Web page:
In January 2017, U.S.-based CSSA and CCPPNR organizations joined in protest against Taiwan president Tsai Ing-wen’s visits to the United States and to demand adherence to the “one-China principle.” Previously, these same groups had joined in protest against a visit by Tsai as Democratic Progressive Party chairperson and co-organized an annual CCPPNR meeting at Harvard featuring national CSSA president Huang Di in 2015. In 2016, New Zealand-based CSSA and CCPPNR organizations joined to issue a “solemn statement” supporting China’s claims on islands in the South China Sea. In 2014, CSSA and CCPPNR organizations based in the United States, Canada, Australia, New Zealand, and Western Europe joined in protest against Japan’s “occupation” of the Diaoyu/Senkaku Islands.

As the World Organization to Investigate the Persecution of Falun Gong has noted, CSSAs under the direction of and funded by Chinese embassies and consulates abroad have long been involved in the Chinese Communist Party’s efforts to silence its critics including Falun Gong practitioners like Anastasia Lin. In 2015, a CSSA at Columbia University with a history of anti-Falun Gong activities was shut down for violating university financial and organizational policies. CSSA anti-Falun Gong activities have also been observed at the University of Nevada-Las Vegas, at universities in Canada, at Australian National University, and at Magdeburg University in Germany.

CSSAs have likewise previously opposed Tibet human rights activism including visits by the Dalai Lama at Western universities. In 2008, the University of Washington bowed to CSSA demands that an appearance by the Dalai Lama would include no discussion on the political status of Tibet. That same year, a CSSA at Duke University was implicated in death threats against a Chinese student accused of pro-Tibet sympathies; and members of a CSSA at Cornell University targeted a professor with abusive online messages for showing a film on human rights issues in Tibet.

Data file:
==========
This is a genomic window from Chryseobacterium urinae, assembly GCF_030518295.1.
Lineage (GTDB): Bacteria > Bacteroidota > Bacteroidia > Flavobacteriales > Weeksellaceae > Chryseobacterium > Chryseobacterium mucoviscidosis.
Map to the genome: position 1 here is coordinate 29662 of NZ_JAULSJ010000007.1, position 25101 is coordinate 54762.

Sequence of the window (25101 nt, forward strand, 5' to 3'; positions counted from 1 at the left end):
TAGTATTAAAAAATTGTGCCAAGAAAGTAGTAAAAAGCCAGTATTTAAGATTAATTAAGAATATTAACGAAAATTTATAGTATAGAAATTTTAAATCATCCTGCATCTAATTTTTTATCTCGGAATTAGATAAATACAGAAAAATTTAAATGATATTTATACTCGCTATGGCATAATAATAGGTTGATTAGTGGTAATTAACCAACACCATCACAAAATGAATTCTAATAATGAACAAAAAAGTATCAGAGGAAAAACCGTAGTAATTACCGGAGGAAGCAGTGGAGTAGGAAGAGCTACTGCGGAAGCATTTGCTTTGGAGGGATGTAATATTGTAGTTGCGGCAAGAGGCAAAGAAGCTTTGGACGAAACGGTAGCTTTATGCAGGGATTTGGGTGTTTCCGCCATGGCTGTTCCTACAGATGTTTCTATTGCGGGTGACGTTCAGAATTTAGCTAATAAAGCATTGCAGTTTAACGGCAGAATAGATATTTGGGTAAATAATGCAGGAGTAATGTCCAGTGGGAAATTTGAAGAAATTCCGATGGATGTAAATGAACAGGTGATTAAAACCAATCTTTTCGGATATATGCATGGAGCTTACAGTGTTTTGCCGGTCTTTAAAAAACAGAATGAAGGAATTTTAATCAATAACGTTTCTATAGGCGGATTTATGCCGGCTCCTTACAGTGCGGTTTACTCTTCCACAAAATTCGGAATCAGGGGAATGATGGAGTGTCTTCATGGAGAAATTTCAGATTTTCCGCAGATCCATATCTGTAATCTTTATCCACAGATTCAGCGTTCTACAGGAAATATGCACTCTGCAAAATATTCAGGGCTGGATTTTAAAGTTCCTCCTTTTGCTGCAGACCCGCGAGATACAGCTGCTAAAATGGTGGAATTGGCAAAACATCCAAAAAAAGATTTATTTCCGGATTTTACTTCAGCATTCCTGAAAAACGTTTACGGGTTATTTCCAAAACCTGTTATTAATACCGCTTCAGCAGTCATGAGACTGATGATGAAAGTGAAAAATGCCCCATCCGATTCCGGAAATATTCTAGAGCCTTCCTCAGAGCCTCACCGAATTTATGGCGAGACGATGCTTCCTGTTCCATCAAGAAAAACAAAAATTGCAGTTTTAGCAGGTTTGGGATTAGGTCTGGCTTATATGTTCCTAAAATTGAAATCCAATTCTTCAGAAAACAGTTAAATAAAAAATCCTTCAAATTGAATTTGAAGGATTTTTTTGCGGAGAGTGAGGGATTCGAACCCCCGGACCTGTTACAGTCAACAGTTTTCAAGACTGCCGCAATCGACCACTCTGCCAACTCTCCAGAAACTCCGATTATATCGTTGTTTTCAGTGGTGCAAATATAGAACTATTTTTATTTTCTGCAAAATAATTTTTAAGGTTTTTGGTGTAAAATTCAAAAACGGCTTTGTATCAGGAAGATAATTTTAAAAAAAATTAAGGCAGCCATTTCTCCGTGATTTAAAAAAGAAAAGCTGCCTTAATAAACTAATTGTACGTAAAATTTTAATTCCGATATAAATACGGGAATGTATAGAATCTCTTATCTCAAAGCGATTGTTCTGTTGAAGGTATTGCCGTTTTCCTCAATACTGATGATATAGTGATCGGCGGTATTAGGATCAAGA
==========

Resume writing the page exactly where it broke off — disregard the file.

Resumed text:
On many campuses, CSSAs have a close working relationship with Chinese government-run Confucius Institutes. Confucius Institutes are a noted part of Beijing’s “overseas propaganda” apparatus, and their presence on Western university campuses has been described as “academic malware” and as an educational “Trojan horse” due to their censorship practices and overtly propagandist character. Universities including the University of Chicago and Pennsylvania State University have severed ties with Confucius Institutes and the American Association of University Professors has called them a threat to academic freedom due to their relationship with the Chinese government.

CSSA’s have frequently been suspected of spying activities, particularly spying on Chinese students by other Chinese students to ensure their continued loyalty to “the motherland” while abroad. Chinese government-funded CSSAs at European universities have additionally been implicated in cases of industrial espionage.

Most Chinese students who go abroad do so simply to study and to enjoy the experience of life in another country. These students should be welcomed with open arms. Some, however, have chosen to function as agents of Chinese government propaganda, censorship, and surveillance at universities abroad. Such activities are a threat to free speech and academic freedom, not only for Chinese students, but for university communities at large.



Mark C. Eades

Mark C. Eades is an Asia-based writer, educator, and independent researcher. Located in Shanghai, China from 2009 to 2015, he now splits his time between the United States and various locations in Asia. He has spent a total of seven years in China since his first visit in 1991, and has taught at Fudan University, Shanghai International Studies University, and in the private sector in Shanghai. He is also widely traveled throughout East and Southeast Asia. His educational background includes a Bachelor of Arts in Social Science and a Master of Arts in Humanities from San Francisco State University with extensive coursework in Asia-Pacific studies. His previous publications include articles on China and Sino-US relations in U.S. News & World Report, Asia Times, Christian Science Monitor, USA Today, and Atlantic Community. Twitter: @MC_Eades